Bank of Tianjin, for example, increased its consumer loan portfolio by nearly 800% in 2018 after signing deals with Ant and other fintech platforms.
Bank of Shizuishan in northwest China’s Ningxia region has granted Rmb 20 billion in loans through Alipay over about 18 months through October, according to state media.
A lender in Hangzhou said Alipay’s loans had been so good for business that the company entered into negotiations with Ant out of fear the group would walk away.
To help fund their lending frenzy, analysts said, regional banks had offered attractive rates for deposit products on platforms such as Alipay. On January 15, regulators banned banks from offering deposit accounts on third-party online platforms.
“This essentially reduced their aggressive funding channel eventually used to fund the co-loan with the fintech platforms,” said Jacky Zuo, analyst at China Renaissance, an investment bank. “The tendency is for small banks to withdraw from this type of cooperation. ”
Data sharing and risk management
The rules will require banks to perform credit scans on potential borrowers themselves, rather than relying on Ant.
But most banks have mainly dealt with mortgages and business loans, situations in which borrowers have collateral, said Chen Long, a Beijing-based partner at Plenum, a consultancy firm.
“Banks don’t have the expertise, they don’t have the data” to assess consumer credit risk, he added. “Banks will have to find another way to get around this regulation. “
Ant shares some borrower data with lenders, but he may have to hand over a lot more maintain its partnerships, even if that may not be enough.
“Even if Ant passes the data on, banks will struggle to create sophisticated risk management systems powered by AI algorithms that can match Ant’s,” said Linghao Bao of Trivium China, a research firm. . “Small banks won’t even know what to do with all this data. “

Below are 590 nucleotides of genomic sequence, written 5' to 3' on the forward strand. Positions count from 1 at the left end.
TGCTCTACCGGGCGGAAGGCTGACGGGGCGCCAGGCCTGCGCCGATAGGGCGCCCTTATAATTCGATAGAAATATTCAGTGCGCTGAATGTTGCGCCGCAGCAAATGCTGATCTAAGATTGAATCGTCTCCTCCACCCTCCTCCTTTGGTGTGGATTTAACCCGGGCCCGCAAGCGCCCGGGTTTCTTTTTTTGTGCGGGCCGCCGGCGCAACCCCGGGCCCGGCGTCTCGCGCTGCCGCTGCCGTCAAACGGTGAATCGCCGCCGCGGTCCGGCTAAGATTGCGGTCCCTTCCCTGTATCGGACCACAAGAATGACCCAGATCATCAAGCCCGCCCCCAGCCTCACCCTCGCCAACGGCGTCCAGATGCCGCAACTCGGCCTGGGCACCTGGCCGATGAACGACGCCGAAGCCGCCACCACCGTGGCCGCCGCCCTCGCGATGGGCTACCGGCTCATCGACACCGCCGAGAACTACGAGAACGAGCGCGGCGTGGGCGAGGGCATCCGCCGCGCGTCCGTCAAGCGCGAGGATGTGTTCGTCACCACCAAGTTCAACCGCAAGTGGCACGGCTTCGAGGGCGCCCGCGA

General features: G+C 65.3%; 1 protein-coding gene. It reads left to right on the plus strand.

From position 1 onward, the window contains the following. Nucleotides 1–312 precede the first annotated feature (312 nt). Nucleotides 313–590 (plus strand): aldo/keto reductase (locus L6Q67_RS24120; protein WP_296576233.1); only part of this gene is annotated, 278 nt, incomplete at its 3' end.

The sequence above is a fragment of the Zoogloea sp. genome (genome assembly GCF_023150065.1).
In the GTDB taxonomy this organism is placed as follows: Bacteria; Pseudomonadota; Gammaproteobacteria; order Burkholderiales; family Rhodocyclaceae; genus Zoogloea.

Take more credit risk
Chinese regulators were particularly troubled by the fact that Ant received commissions on the loans it made to users without having to assume the credit risk.
The new rules decree that online lenders will have to self-regulate.-finance 30 percent of each loan they do with the banks. It’s unclear what part of Ant’s lending business this will affect.
But a broad application of the rule would transform Ant from a light-asset tech company to a capital-intensive company more akin to a bank. Bernstein noted that a shift to on-balance sheet loans would actually improve Ant’s profitability, as the company would earn the interest income, but also reduce its return on capital.
“Not being a light asset model will mean investors will punish the stock via lower multiples,” he said.
Even though Ant has reached a restructuring agreement with Chinese regulators, the reorganization of its activity into a financial holding company will place it directly under the control of the central bank.
In January, the People’s Bank of China also took the unusual step of releasing draft rules that would allow it to push for the dissolution of payments companies like Ant on antitrust grounds.
Ant declined to comment.
Additional reporting by Nian Liu, Sun Yu and Tom Mitchell